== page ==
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Apple's privacy push has cost social media companies dearly, with advertising revenue for Facebook, Twitter, Snap, and YouTube down almost $10 billion in the second half of 2021 due to iOS' App Tracking Transparency feature.
The introduction of App Tracking Transparency in April provided a way for users to choose between being tracked in apps and online, or retaining heir privacy. Half a year later, it seems that ATT is making a dent in the incomes of major social media firms.
According to advertising technology company Lotame speaking to the Financial Times, the revenue of Facebook, YouTube, Twitter, and Snap are down 12% in revenue in the third and fourth quarters, for a total of $9.85 billion.
Of the four companies, Facebook had the biggest drop overall due to its size in the advertising market, with that loss thought to be over $8 billion. However, Snap fared the worst as a percentage due to focusing on smartphones.
The reduced revenue is a continuation of early findings shortly after the introduction of ATT. In July, it was reckoned that ATT had caused a 15% to 20% drop in revenue for iOS advertisers.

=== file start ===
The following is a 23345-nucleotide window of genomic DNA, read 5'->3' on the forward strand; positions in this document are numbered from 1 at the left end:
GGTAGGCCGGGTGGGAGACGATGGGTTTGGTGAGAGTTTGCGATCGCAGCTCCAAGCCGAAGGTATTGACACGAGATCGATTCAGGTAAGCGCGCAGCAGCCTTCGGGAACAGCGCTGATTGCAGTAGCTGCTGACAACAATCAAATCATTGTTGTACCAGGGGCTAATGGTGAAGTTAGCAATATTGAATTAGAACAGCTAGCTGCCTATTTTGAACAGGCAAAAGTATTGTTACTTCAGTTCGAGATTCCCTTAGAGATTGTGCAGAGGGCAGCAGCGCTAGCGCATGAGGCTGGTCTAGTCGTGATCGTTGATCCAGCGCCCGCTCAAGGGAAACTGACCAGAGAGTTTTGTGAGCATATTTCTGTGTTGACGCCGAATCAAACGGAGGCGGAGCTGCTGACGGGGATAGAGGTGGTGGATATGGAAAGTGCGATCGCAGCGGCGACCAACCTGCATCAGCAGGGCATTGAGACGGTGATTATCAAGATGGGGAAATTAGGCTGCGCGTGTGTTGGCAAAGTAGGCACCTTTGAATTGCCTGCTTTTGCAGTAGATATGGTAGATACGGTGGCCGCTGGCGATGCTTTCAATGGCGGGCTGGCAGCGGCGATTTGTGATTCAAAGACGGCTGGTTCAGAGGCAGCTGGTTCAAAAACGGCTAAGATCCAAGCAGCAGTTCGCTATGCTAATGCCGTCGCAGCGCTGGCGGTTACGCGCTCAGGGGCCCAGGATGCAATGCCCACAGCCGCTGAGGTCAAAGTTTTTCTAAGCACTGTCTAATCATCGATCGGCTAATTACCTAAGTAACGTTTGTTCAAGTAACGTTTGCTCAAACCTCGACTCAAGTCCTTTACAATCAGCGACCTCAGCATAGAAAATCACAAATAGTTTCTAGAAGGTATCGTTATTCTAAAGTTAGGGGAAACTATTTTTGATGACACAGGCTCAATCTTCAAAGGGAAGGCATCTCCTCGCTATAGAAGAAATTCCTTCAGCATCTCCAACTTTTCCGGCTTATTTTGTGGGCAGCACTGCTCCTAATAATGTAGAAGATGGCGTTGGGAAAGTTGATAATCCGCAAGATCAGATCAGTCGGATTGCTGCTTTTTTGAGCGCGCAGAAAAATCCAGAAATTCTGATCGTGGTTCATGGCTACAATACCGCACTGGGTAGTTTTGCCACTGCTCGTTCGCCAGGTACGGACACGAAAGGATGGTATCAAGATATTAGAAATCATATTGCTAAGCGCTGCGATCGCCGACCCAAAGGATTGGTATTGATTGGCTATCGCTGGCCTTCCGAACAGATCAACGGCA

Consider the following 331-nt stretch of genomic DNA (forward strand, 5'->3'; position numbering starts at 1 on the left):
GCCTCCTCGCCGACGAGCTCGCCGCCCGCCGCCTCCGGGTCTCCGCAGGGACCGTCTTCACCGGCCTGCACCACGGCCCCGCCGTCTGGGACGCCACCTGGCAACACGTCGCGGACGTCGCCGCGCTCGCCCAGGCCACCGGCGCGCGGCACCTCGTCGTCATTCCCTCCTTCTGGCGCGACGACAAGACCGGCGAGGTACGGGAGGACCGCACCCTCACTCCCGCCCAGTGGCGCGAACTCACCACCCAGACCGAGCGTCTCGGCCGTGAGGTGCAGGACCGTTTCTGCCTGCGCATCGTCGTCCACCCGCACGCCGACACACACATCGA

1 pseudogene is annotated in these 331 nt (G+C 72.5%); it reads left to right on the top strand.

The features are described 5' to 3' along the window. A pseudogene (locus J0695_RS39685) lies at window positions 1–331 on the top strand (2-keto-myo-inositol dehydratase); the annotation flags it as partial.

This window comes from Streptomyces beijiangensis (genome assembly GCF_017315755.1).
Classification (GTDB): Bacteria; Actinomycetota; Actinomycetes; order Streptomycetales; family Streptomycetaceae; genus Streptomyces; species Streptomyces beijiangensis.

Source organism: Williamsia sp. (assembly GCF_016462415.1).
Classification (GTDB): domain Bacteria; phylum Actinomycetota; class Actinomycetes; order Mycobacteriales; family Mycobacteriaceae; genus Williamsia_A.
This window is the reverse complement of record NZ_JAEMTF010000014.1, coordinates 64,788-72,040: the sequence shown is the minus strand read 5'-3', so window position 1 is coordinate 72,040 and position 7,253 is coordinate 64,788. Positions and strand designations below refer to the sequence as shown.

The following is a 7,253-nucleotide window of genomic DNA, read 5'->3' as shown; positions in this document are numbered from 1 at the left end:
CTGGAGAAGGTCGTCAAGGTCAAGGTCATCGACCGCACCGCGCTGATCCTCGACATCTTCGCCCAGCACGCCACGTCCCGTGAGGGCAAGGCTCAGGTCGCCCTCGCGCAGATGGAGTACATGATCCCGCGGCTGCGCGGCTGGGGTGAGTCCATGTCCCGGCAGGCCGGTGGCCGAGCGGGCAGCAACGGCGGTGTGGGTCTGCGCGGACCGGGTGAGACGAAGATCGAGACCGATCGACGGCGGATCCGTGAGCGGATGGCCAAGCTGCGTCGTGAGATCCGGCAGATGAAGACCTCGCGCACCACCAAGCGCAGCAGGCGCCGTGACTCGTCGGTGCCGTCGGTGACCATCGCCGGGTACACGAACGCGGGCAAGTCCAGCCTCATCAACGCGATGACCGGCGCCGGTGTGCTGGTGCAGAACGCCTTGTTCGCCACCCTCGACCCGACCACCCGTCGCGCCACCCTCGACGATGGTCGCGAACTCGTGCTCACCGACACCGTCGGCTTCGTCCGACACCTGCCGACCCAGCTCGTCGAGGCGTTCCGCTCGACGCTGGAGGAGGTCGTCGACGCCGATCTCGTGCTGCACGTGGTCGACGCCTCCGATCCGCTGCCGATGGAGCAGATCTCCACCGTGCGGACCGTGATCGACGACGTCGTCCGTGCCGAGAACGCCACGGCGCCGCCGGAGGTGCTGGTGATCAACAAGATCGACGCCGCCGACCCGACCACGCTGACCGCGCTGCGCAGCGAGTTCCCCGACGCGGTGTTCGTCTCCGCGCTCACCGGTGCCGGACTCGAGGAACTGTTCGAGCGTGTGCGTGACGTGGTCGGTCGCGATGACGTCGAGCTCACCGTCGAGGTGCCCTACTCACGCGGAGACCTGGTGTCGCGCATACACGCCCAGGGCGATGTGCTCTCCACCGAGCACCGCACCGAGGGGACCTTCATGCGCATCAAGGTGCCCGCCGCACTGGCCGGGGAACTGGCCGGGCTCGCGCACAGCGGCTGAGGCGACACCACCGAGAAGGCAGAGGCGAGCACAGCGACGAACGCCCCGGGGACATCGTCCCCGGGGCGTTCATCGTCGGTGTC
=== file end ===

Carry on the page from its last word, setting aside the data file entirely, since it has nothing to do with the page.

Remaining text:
According to Lotame COO Mike Woosley, advertisers are seeing reduced results when advertising to iPhone users, because most have opted out of tracking for social apps.
In one example, an underwear brand aimed at men would previously gain one customer for a $5 ad spend aimed at 1,000 men. According to Woosley, "to get 1,000 men you have to show it to 2,000 people, because all of a sudden you don't know who is a man and who is a woman."
As a result, Woosley says "your acquisition costs doubled and the lost yield is 50%."
The loss of tracking has forced companies to work on their advertising systems to deal with the privacy-centric idea. According to adtech consultant Eric Seufert, it could take a year for new tools and frameworks to be produced, as they need "to be developed from scratch and tested extensively before being deployed to a high number of users."
In response to Apple's changes, Facebook CFO David Wehner called ATT "challenging" and "a little bit more disruptive than we anticipated. Alphabet owns enough first-party data to not need to track users across third-party apps, insulating it from its effects.
Apple, meanwhile, saw its advertising business improve, helping Services grow to $18.3 billion for the last quarter. The increased advertising revenue has prompted calls of hypocrisy on Apple's part.
"None of this is altruistic," according to BlueConic COO Cory Munchbach. "Apple has done a great job in turning privacy into a PR play, but they wouldn't be doing this if there weren't money in it."